District of Columbia officials, alarmed by 30,000 tons of sludge compost that have piled up at the city's Blue Plains sewage treatment plant, said yesterday they may cancel a five-year, $77-million contract with the firm responsible for removing the sludge.

Dano Resource Recovery Inc., a Virginia firm that twice before won and then lost contracts with the city to treat and haul away part of the sludge generated at the Southwest Washington plant, may lose a third contract because of its inability to sell or dump the mountains of sludge that it treats at the plant site.

William Johnson, director of the D.C. Department of Environmental Services, which operates Blue Plains, said he notified Dano on April 11 of "a number of deficiencies" in its operations, including the massive sludge buildup. The firm missed a deadline for explaining how it intended to remedy those problems, according to Johnson.

Asked yesterday whether the city intends to terminate the contract with Dano, Johnson replied: "Let's say that it's a notion at the moment."

Thomas Downs, director of public works and transportation, said the city is fast running out of space at Blue Plains to store the treated sludge. He said the city may have to either assume responsibility for disposing of the sludge compost or find another firm that can.

"If it the buildup continues, we'll be very concerned . . . because without the space, at some point you begin to jeopardize the other operations at the treatment plant," Downs said.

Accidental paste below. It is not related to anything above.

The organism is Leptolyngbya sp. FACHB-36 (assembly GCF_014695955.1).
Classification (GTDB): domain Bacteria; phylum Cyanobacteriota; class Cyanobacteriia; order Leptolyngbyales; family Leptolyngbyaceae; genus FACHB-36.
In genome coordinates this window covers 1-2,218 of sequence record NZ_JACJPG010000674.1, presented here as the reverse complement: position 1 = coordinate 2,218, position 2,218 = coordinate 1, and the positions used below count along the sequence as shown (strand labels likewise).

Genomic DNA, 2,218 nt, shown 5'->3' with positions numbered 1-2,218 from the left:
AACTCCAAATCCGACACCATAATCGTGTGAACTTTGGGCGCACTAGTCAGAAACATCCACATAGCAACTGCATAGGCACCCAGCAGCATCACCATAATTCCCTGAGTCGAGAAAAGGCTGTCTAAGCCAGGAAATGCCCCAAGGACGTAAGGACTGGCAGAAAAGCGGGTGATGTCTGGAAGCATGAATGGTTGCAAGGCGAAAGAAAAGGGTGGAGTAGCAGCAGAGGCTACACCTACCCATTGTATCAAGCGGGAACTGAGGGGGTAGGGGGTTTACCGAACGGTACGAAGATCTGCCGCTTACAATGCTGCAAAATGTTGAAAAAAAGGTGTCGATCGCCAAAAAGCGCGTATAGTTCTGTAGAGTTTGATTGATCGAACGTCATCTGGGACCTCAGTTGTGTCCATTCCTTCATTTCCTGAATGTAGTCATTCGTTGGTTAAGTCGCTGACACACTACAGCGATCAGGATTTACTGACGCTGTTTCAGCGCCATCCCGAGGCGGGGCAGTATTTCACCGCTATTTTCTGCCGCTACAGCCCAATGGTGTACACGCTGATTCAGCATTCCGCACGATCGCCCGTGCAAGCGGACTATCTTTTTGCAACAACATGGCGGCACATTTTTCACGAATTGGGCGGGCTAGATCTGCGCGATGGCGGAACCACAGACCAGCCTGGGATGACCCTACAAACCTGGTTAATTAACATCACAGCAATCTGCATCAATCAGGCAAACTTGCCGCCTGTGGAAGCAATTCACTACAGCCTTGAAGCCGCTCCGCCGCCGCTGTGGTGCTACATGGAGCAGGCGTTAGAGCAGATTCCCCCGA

Henry Valentino, a vice president of Dano, acknowledged that his firm was having trouble disposing of the sludge, but said that Dano is "close to resolution of this problem."

"The problem is not our fault," Valentino said. "There are a number of contributing factors . . . beyond our control."

Under the latest contract, which was signed last year, Dano agreed to build special treatment equipment that, when fully operational, will convert 900 tons of sludge each day to fertilizer that can be marketed. Dano, whose facility currently operates at less than 20 percent of capacity, hasn't been able to produce a sludge compost that can be marketed.

Valentino said there's nothing wrong with the equipment used by his firm to treat the sludge, but that an unusually heavy rainfall in recent weeks and poor drainage at the site have left the compost saturated and unfit for sale.

"We need to move it temporarily . . . to dry it and to screen it," Valentino said. "Once it's been screened, it will be suitable for marketing."

The city's problems in dealing with Dano date back to 1979, when Mayor Marion Barry's administration signed the first of three contracts with the firm to deal with the sludge produced at Blue Plains, which currently totals 1,080 tons each day.

The city originally signed a $20 million sludge removal contract with the firm in 1979, but Dano did not live up to the agreement and never was paid. Barry signed a second, $39-million contract with Dano in 1980 to treat the sludge on site and then remove it, but that contract was canceled in May 1981 because of insufficient financing.

Barry gave the firm a third chance to complete the project in July 1981, after developer Theodore R. Hagans Jr., a politically influential friend of the mayor, emerged as a managing partner of the firm.

However, officials of Dano and Hagans had a falling out and Hagans never actually got involved in the project. Instead, Dano formed a joint venture with a subsidiary of Williams Industries Inc., Atlas Machine and Iron Works Inc., and several other firms to handle the city contract.

The District so far has spent $1.3 million on the current contract. Dano potentially could receive a total of $77 million over the life of the five-year contract.